Part B Fire Safety Volume 2
Part C Site Preparation and Resistance to Moisture
Part J Heat Producing Appliances
Part L Energy Conservation
Part L 2019
Part L1 Dwellings 2017
Heating and Domestic Hot Water Systems for dwellings - Part L
Timber Frame Construction
Acceptable Construction Details
External Wall Insualtion
Insulation in Cavity
Insulation Cavity Block
Typical Inspection Reports
Timber-frame party walls
Timber frame party walls are generally constructed of two independent wall frames positioned together; their function is to provide a protective barrier against the spread of sound and fire from one dwelling into the other.
The two party walls are to maintain a 220 mm minimum diameter and must always include a 40 mm min. cavity. It is important to note that no services are allowed to travel through the party wall cavity. As required by the building regulations, party walls require a minimum 1 hour fire rating. To achieve this in the timber frame, typically two or more layers of plasterboard are positioned between the two party walls to create the fire barrier. It is important that this fire barrier is not solely positioned between the wall but extended all the way up to roof level and that all cavity barriers and fire stops are correctly installed.
Conventional masonry walls and timber-frame construction
Conventional masonry walls can also be used as an alternative method for party wall construction in timber frame construction. Consideration must be taken at the design stage if this method is going to be used as it is the responsibility of the timber frame manufacturer to provide specifications and details of the wall construction and any alterations required to the timber frame.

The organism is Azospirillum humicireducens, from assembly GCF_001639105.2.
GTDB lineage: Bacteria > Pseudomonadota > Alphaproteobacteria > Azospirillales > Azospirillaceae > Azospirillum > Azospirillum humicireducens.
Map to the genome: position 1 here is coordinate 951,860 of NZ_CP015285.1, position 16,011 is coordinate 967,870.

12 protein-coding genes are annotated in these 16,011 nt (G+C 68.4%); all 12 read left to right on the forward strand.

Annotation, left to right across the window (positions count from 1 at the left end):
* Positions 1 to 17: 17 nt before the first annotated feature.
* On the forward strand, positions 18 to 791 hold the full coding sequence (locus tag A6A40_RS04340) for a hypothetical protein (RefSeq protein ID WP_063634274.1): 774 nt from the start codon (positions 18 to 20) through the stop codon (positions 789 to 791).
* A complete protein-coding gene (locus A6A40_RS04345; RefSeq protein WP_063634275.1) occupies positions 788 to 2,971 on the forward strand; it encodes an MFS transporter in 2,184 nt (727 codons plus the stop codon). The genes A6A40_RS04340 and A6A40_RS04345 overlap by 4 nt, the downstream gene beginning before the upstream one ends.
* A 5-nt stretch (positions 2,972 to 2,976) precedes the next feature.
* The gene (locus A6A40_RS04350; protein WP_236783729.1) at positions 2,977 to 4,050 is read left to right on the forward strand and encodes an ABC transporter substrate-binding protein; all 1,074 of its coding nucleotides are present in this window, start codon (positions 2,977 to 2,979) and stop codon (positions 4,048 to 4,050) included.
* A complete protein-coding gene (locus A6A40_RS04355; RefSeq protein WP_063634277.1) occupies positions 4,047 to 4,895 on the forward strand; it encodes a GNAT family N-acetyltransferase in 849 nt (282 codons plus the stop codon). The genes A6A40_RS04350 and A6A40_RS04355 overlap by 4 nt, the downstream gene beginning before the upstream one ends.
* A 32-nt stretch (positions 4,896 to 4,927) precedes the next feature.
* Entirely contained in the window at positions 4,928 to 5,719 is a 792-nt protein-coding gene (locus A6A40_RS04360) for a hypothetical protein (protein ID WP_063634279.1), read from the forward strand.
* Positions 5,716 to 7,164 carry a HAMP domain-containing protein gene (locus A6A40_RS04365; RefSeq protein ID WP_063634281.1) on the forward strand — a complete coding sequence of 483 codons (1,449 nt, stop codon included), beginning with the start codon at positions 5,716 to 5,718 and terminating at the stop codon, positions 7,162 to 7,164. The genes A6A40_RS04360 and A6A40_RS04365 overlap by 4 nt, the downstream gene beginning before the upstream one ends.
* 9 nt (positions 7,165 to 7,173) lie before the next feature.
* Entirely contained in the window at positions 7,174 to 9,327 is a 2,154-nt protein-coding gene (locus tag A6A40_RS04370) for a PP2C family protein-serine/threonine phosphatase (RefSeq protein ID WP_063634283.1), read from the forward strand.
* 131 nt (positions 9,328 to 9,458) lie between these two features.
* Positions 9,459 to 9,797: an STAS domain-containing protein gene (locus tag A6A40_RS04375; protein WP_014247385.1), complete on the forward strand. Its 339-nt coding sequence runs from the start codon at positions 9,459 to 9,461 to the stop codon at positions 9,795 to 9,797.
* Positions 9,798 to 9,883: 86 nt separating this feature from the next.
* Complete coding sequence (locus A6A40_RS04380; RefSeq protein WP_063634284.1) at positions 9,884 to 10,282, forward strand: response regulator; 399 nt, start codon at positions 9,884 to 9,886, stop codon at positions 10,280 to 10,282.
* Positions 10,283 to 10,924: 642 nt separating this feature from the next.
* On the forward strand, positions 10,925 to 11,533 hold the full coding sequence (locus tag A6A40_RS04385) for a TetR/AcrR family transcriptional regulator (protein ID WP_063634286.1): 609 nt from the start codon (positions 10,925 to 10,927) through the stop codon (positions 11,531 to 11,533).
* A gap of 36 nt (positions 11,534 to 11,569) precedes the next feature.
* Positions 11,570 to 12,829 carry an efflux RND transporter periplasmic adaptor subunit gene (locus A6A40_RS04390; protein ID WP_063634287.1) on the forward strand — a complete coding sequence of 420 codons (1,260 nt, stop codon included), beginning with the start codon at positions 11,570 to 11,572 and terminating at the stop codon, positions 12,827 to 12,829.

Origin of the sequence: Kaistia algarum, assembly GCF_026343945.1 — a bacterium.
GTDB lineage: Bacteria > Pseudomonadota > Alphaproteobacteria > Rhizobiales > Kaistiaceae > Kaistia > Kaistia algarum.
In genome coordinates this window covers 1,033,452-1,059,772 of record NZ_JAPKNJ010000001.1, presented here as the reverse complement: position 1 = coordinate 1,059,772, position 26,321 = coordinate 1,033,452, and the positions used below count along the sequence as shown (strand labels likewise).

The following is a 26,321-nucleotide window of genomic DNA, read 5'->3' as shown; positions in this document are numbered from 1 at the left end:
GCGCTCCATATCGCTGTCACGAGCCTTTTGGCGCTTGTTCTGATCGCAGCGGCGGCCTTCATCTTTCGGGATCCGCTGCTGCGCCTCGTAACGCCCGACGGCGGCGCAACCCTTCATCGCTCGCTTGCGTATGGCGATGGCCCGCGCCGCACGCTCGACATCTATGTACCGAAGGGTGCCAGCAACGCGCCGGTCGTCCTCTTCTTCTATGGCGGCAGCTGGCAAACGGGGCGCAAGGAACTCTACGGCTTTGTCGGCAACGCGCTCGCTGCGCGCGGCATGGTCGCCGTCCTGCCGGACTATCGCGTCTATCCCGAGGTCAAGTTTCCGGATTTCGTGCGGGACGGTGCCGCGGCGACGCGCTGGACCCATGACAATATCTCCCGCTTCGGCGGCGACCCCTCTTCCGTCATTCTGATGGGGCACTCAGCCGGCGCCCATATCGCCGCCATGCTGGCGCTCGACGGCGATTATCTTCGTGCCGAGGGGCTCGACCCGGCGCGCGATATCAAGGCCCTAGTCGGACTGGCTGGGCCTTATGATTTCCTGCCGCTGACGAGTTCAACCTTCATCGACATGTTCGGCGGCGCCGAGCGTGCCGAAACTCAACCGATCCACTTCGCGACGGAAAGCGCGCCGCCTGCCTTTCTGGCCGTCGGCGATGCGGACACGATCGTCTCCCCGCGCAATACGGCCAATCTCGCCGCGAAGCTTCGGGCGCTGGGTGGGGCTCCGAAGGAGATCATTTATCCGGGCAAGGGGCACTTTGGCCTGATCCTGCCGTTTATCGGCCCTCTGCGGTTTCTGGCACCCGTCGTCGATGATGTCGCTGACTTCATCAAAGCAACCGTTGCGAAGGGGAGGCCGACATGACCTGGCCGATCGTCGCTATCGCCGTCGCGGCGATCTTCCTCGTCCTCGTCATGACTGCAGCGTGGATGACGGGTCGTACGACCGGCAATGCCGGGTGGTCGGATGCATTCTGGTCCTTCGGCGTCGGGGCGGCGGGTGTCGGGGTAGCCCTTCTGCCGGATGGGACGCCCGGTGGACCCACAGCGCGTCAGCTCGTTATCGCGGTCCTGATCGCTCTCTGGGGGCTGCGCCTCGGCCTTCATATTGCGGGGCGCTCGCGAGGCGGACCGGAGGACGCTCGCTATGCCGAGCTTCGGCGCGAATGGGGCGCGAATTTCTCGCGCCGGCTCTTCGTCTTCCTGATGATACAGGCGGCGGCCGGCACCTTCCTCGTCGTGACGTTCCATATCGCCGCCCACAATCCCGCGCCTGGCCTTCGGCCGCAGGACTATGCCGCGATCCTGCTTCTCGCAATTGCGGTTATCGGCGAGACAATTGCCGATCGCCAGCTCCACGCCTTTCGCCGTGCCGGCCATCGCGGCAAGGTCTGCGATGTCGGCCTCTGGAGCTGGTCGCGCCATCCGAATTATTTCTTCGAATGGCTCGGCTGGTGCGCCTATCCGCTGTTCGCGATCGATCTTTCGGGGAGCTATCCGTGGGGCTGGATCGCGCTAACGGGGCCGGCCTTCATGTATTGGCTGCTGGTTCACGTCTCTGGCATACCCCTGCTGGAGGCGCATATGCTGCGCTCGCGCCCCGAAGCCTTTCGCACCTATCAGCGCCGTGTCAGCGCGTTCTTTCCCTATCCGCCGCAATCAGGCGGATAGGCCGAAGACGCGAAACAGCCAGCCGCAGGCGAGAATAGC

Construction, weathering details, and cladding
Construction and weathering details should be provided for steps in the party wall by the timber frame manufacturer. The construction details must illustrate how the party walls will resist the spread of fire and weathering. Typically, the wall is protected against weathering by the cavity, breather membrane and the external cladding.
The external cladding can be:
Slates or tiles
A certified proprietary cladding system
Traditional timber cladding
Achieving weather and fire resistance
The timber frame manufacturer should provide construction and weathering details where steps in the party wall occur. The construction details must illustrate how resistance against weather and fire is to be achieved. A combination of an appropriate external cladding, ventilated cavity, breather membrane, and flashings at roof level generally provide the weather resistance.
Breather membrane should be lapped over the flashings. Roofing underlay should be carried up behind the flashings. Insect mesh should be used at the top and bottom of the cladding material and, where necessary, at openings to prevent insect infestation.